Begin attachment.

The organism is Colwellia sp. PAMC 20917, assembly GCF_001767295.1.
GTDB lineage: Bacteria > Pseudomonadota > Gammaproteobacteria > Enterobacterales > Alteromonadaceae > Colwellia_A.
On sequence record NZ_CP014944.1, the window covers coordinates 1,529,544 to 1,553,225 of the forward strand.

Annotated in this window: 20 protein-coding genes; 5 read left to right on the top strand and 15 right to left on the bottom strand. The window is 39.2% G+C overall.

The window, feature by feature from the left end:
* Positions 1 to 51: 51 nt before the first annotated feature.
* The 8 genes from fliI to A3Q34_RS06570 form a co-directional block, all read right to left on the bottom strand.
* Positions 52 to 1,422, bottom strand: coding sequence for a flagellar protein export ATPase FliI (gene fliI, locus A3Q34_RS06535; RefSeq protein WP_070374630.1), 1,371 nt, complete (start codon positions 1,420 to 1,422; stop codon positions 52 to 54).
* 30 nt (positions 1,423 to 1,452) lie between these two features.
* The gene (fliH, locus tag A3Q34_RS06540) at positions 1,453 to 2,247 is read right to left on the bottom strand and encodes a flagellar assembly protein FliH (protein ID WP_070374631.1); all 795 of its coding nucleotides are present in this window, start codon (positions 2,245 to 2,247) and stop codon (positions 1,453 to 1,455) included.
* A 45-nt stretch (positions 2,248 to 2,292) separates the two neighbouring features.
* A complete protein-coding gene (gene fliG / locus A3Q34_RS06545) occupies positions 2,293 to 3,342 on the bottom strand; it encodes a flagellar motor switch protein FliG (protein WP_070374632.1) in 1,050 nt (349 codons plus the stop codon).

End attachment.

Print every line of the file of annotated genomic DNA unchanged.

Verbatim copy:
The organism is Colwellia sp. PAMC 20917, assembly GCF_001767295.1.
GTDB lineage: Bacteria > Pseudomonadota > Gammaproteobacteria > Enterobacterales > Alteromonadaceae > Colwellia_A.
On sequence record NZ_CP014944.1, the window covers coordinates 1,529,544 to 1,553,225 of the forward strand.

Annotated in this window: 20 protein-coding genes; 5 read left to right on the top strand and 15 right to left on the bottom strand. The window is 39.2% G+C overall.

The window, feature by feature from the left end:
* Positions 1 to 51: 51 nt before the first annotated feature.
* The 8 genes from fliI to A3Q34_RS06570 form a co-directional block, all read right to left on the bottom strand.
* Positions 52 to 1,422, bottom strand: coding sequence for a flagellar protein export ATPase FliI (gene fliI, locus A3Q34_RS06535; RefSeq protein WP_070374630.1), 1,371 nt, complete (start codon positions 1,420 to 1,422; stop codon positions 52 to 54).
* 30 nt (positions 1,423 to 1,452) lie between these two features.
* The gene (fliH, locus tag A3Q34_RS06540) at positions 1,453 to 2,247 is read right to left on the bottom strand and encodes a flagellar assembly protein FliH (protein ID WP_070374631.1); all 795 of its coding nucleotides are present in this window, start codon (positions 2,245 to 2,247) and stop codon (positions 1,453 to 1,455) included.
* A 45-nt stretch (positions 2,248 to 2,292) separates the two neighbouring features.
* A complete protein-coding gene (gene fliG / locus A3Q34_RS06545) occupies positions 2,293 to 3,342 on the bottom strand; it encodes a flagellar motor switch protein FliG (protein WP_070374632.1) in 1,050 nt (349 codons plus the stop codon).